Managing Diabetes in Ramzan..!!
Ramzan is the most awaited time for people belonging to muslim community. It is a lunar based holy month, duration of which varies between 29-30 days and involves fasting for more than 18 hours a day. Those who fast abstain from eating, drinking and use of oral medications from pre-dawn to after sunset, which is not intended to create hardship on an individual as per the religious tenets. Fasting for so many hours with diabetes (especially with type-I diabetes) is a medical challenge for an individual itself and their health care providers.
This blog brings to you simple yet effective measures of managing diabetes during this holy period.
Anticipatory health check
Visit your diabetes consultant at the start of ramzan with specific attention to glycaemic control, steady blood pressure levels and lipid profile. For those with diabetes type – I, a closer contact with the physician and dietitian is advisable.
Begin ‘Roza’ the right away
‘Sehri’ or the ‘pre-dawn’ meal after which fast begins should be based on ‘Indian-thali’ concept; whole grains, whole pulses, cooked/raw vegetables and curds..., non-veg. recipies should be included in grilled, roasted, curry or baked forms. Any form of deep fried dishes should be avoided. The ideal time to take pre-dawn meal would be just before the start of daily fast.
Calling it off even better
‘Iftaari’ or the ‘after-sunset’ meal should ideally be kept light..., like a commonly taken breakfast. The traditionally consumed dates and fresh fruits can be coupled with some cereal and milk serving to initiate on a steady glycaemic control. It also helps to avoid gastrointestinal symptoms like bloating, hyperacidity and heart burn which one typically experiences after a heavy meal.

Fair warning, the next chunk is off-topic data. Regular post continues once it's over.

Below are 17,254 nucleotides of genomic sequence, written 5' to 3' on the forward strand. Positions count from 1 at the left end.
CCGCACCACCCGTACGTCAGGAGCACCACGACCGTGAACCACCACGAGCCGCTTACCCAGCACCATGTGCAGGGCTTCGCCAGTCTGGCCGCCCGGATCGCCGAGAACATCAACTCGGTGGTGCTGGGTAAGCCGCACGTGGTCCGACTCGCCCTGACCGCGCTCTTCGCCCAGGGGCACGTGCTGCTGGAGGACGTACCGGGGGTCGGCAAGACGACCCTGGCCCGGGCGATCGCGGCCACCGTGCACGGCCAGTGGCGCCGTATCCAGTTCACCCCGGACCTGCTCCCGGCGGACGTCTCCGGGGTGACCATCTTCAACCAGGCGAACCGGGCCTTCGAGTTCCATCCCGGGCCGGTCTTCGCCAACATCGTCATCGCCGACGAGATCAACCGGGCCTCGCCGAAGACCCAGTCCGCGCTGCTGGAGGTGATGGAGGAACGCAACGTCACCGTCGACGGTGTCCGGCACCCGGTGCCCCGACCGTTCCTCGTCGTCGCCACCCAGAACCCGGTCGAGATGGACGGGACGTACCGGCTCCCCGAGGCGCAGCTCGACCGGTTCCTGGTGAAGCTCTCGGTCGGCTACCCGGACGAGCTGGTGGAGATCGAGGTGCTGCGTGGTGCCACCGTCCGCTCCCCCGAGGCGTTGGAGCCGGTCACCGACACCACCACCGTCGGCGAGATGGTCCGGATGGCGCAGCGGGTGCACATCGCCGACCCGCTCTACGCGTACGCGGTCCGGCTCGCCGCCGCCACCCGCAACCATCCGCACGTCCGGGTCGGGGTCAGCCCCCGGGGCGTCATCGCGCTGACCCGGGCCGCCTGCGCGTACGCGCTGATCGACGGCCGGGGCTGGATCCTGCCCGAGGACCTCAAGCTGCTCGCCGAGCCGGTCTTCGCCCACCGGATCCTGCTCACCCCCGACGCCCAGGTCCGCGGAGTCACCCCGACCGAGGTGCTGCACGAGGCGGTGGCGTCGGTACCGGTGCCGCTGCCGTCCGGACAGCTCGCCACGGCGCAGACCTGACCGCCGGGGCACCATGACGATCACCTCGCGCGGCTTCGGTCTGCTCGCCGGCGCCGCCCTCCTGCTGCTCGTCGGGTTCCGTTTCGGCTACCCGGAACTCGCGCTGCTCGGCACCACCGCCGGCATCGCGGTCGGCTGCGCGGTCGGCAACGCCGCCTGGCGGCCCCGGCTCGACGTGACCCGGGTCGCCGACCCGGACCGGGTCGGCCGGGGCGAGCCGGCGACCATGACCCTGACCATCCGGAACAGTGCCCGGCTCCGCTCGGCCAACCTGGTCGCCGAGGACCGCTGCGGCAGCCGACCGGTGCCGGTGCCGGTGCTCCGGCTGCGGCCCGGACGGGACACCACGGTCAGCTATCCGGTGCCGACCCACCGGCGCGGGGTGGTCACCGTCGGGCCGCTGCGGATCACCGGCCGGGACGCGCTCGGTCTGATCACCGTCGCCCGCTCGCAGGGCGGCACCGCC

Excessive strenuous activity may lead to hypoglycaemia. Moderate activity, however, may be planned. Repeated cycles of kneeling, rising and bowing during prayers should be considered as part of daily exercise program. Young adults with diabetes type-I who follow a regular exercise pattern can plan it post the after-sunset meal, with at least one and half hour difference between the meal and exercise.
A daily fluid intake of 2 litres including tea, coffee, milk, buttermilk etc. should be maintained. Inadequate fluid intake during prolonged fasting, is a cause of dehydration. This dehydration can be severe due to excessive perspiration in hot and humid climate and in those who perform hard physical labour. Taking fluids intermittently between meals after the fast is called off, for every half an hour can help maintain fluid balance and prevent dehydration.
Identifying and managing symptoms
One should be educated to identify symptoms of hypo and hyperglycaemia. Fast should be called off immediately in case of hypoglycaemia that is blood sugar level reaches <60mg/dl or <70mg/dl in first few hours as well as in case of hyperglycaemia when it reaches >300mg/dl. Blood glucose values should be checked frequently to avoid any emergency situation.
A patients’ decision to fast should be made after a detailed discussion with the health care provider. The ones who insist on fasting must undergo proper assessment and receive adequate education and instructions regarding menu planning, glucose monitoring, timing of medications and managing acute glycaemic responses. Any day..., a patients’ individual awareness and willingness to maintain a sound health status while practising religious beliefs holds utmost importance.
By Pooja Lakhani Health Coach at LNF Content verified content by Dr Anjali Hooda